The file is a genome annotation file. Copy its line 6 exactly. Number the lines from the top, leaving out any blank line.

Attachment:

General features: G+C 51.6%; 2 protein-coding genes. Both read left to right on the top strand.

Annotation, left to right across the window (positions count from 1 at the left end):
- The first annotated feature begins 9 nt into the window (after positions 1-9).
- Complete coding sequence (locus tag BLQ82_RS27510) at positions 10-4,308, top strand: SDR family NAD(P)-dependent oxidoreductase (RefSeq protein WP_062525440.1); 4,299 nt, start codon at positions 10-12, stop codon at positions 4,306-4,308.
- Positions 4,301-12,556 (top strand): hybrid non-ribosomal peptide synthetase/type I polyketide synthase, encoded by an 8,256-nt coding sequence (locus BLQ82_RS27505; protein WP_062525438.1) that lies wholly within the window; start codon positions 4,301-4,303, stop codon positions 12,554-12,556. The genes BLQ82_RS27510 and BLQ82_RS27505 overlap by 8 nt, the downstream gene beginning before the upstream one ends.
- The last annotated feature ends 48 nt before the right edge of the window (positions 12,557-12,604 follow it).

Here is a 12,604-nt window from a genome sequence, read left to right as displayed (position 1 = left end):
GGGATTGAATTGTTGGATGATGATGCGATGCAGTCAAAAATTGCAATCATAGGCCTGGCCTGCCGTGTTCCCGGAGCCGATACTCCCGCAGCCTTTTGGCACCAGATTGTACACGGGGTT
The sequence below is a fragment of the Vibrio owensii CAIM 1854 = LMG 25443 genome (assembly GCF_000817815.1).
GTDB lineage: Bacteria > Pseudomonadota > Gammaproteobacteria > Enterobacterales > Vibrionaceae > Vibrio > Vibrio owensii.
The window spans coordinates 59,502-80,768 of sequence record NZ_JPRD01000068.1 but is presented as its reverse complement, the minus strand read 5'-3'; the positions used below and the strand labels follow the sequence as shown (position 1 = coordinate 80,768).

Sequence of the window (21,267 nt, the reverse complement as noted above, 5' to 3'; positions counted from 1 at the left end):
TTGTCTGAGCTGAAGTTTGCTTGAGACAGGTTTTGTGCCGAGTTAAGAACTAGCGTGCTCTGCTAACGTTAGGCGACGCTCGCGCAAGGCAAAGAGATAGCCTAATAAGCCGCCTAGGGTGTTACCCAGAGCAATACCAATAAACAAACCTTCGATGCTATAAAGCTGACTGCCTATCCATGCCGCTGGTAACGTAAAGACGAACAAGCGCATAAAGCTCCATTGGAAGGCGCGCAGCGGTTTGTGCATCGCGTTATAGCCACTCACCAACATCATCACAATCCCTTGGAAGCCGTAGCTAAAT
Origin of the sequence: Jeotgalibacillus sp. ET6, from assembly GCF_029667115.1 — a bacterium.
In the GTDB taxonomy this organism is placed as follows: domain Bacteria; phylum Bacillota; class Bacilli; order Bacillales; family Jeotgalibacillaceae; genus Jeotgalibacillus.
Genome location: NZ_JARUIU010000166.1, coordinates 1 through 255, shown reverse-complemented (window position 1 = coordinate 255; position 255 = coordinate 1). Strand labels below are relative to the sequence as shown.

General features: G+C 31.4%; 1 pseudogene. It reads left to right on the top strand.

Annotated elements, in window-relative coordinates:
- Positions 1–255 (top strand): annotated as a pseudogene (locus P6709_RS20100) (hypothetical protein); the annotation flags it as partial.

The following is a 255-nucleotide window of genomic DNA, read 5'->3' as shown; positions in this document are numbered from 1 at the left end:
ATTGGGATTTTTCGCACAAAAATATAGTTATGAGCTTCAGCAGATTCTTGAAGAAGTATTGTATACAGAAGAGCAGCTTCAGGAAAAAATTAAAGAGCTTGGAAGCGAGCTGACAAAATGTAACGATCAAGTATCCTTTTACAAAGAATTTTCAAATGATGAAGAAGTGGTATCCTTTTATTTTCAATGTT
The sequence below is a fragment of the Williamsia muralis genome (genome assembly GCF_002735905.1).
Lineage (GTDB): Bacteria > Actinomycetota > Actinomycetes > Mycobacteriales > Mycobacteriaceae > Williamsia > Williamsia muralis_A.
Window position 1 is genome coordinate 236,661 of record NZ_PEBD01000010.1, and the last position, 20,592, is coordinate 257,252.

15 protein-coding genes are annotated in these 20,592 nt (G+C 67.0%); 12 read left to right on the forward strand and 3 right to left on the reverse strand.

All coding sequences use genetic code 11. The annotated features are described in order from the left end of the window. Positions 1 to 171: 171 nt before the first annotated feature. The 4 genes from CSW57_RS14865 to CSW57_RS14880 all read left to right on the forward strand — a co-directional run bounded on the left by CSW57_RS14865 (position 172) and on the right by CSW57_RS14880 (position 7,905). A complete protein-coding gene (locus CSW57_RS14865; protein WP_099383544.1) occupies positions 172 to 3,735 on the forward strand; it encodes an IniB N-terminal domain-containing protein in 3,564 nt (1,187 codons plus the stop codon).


- The last annotated feature ends 48 nt before the right edge of the window (positions 12,557-12,604 follow it).